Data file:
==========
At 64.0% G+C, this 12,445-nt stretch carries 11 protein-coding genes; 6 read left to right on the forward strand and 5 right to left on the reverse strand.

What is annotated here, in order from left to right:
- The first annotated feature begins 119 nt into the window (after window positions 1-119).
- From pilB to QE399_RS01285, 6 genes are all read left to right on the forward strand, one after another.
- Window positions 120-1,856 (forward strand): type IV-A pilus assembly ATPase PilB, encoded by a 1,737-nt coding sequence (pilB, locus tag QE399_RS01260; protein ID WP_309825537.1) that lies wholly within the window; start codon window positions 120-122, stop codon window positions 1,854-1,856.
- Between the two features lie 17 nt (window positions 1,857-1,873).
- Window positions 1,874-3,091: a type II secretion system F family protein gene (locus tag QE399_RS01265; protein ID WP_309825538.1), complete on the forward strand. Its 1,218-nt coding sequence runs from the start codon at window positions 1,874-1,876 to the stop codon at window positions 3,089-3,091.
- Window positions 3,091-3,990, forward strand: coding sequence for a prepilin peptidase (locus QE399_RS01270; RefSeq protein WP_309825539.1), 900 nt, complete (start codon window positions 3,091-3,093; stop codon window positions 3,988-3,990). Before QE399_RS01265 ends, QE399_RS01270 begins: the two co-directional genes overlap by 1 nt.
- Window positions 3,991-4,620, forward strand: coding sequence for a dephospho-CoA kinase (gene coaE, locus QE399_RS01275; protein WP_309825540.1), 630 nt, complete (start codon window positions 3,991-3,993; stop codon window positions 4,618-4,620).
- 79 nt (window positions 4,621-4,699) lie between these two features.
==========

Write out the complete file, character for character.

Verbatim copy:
At 64.0% G+C, this 12,445-nt stretch carries 11 protein-coding genes; 6 read left to right on the forward strand and 5 right to left on the reverse strand.

What is annotated here, in order from left to right:
- The first annotated feature begins 119 nt into the window (after window positions 1-119).
- From pilB to QE399_RS01285, 6 genes are all read left to right on the forward strand, one after another.
- Window positions 120-1,856 (forward strand): type IV-A pilus assembly ATPase PilB, encoded by a 1,737-nt coding sequence (pilB, locus tag QE399_RS01260; protein ID WP_309825537.1) that lies wholly within the window; start codon window positions 120-122, stop codon window positions 1,854-1,856.
- Between the two features lie 17 nt (window positions 1,857-1,873).
- Window positions 1,874-3,091: a type II secretion system F family protein gene (locus tag QE399_RS01265; protein ID WP_309825538.1), complete on the forward strand. Its 1,218-nt coding sequence runs from the start codon at window positions 1,874-1,876 to the stop codon at window positions 3,089-3,091.
- Window positions 3,091-3,990, forward strand: coding sequence for a prepilin peptidase (locus QE399_RS01270; RefSeq protein WP_309825539.1), 900 nt, complete (start codon window positions 3,091-3,093; stop codon window positions 3,988-3,990). Before QE399_RS01265 ends, QE399_RS01270 begins: the two co-directional genes overlap by 1 nt.
- Window positions 3,991-4,620, forward strand: coding sequence for a dephospho-CoA kinase (gene coaE, locus QE399_RS01275; protein WP_309825540.1), 630 nt, complete (start codon window positions 3,991-3,993; stop codon window positions 4,618-4,620).
- 79 nt (window positions 4,621-4,699) lie between these two features.